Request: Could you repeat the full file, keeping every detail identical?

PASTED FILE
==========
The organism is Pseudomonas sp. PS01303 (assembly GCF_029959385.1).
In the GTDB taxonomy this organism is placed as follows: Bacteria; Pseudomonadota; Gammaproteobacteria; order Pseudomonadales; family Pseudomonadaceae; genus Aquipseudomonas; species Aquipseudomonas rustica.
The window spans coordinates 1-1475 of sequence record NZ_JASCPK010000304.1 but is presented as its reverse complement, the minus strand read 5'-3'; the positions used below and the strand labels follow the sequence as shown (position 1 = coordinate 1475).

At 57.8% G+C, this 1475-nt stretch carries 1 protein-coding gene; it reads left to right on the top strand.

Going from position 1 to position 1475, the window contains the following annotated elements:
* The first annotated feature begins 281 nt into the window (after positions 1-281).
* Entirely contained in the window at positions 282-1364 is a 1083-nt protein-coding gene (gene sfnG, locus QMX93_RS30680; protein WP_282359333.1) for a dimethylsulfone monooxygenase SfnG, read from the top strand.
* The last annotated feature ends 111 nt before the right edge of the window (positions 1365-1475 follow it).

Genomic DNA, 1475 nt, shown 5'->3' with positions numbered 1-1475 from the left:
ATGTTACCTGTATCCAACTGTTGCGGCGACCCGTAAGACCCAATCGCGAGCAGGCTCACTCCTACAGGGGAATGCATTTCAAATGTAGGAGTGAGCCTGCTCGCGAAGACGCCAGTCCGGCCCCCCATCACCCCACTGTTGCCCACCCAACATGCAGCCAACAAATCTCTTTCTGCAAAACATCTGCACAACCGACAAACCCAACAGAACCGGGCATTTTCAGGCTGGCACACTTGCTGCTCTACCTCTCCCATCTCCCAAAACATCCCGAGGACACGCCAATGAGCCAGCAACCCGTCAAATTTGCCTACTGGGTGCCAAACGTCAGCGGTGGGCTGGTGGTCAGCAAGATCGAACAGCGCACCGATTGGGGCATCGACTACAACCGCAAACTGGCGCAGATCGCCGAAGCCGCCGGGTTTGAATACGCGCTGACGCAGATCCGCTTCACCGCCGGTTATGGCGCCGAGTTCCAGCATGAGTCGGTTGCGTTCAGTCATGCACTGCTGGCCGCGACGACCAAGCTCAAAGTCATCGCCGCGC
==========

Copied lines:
The organism is Pseudomonas sp. PS01303 (assembly GCF_029959385.1).
In the GTDB taxonomy this organism is placed as follows: Bacteria; Pseudomonadota; Gammaproteobacteria; order Pseudomonadales; family Pseudomonadaceae; genus Aquipseudomonas; species Aquipseudomonas rustica.
The window spans coordinates 1-1475 of sequence record NZ_JASCPK010000304.1 but is presented as its reverse complement, the minus strand read 5'-3'; the positions used below and the strand labels follow the sequence as shown (position 1 = coordinate 1475).

At 57.8% G+C, this 1475-nt stretch carries 1 protein-coding gene; it reads left to right on the top strand.

Going from position 1 to position 1475, the window contains the following annotated elements:
* The first annotated feature begins 281 nt into the window (after positions 1-281).
* Entirely contained in the window at positions 282-1364 is a 1083-nt protein-coding gene (gene sfnG, locus QMX93_RS30680; protein WP_282359333.1) for a dimethylsulfone monooxygenase SfnG, read from the top strand.
* The last annotated feature ends 111 nt before the right edge of the window (positions 1365-1475 follow it).

Genomic DNA, 1475 nt, shown 5'->3' with positions numbered 1-1475 from the left:
ATGTTACCTGTATCCAACTGTTGCGGCGACCCGTAAGACCCAATCGCGAGCAGGCTCACTCCTACAGGGGAATGCATTTCAAATGTAGGAGTGAGCCTGCTCGCGAAGACGCCAGTCCGGCCCCCCATCACCCCACTGTTGCCCACCCAACATGCAGCCAACAAATCTCTTTCTGCAAAACATCTGCACAACCGACAAACCCAACAGAACCGGGCATTTTCAGGCTGGCACACTTGCTGCTCTACCTCTCCCATCTCCCAAAACATCCCGAGGACACGCCAATGAGCCAGCAACCCGTCAAATTTGCCTACTGGGTGCCAAACGTCAGCGGTGGGCTGGTGGTCAGCAAGATCGAACAGCGCACCGATTGGGGCATCGACTACAACCGCAAACTGGCGCAGATCGCCGAAGCCGCCGGGTTTGAATACGCGCTGACGCAGATCCGCTTCACCGCCGGTTATGGCGCCGAGTTCCAGCATGAGTCGGTTGCGTTCAGTCATGCACTGCTGGCCGCGACGACCAAGCTCAAAGTCATCGCCGCGC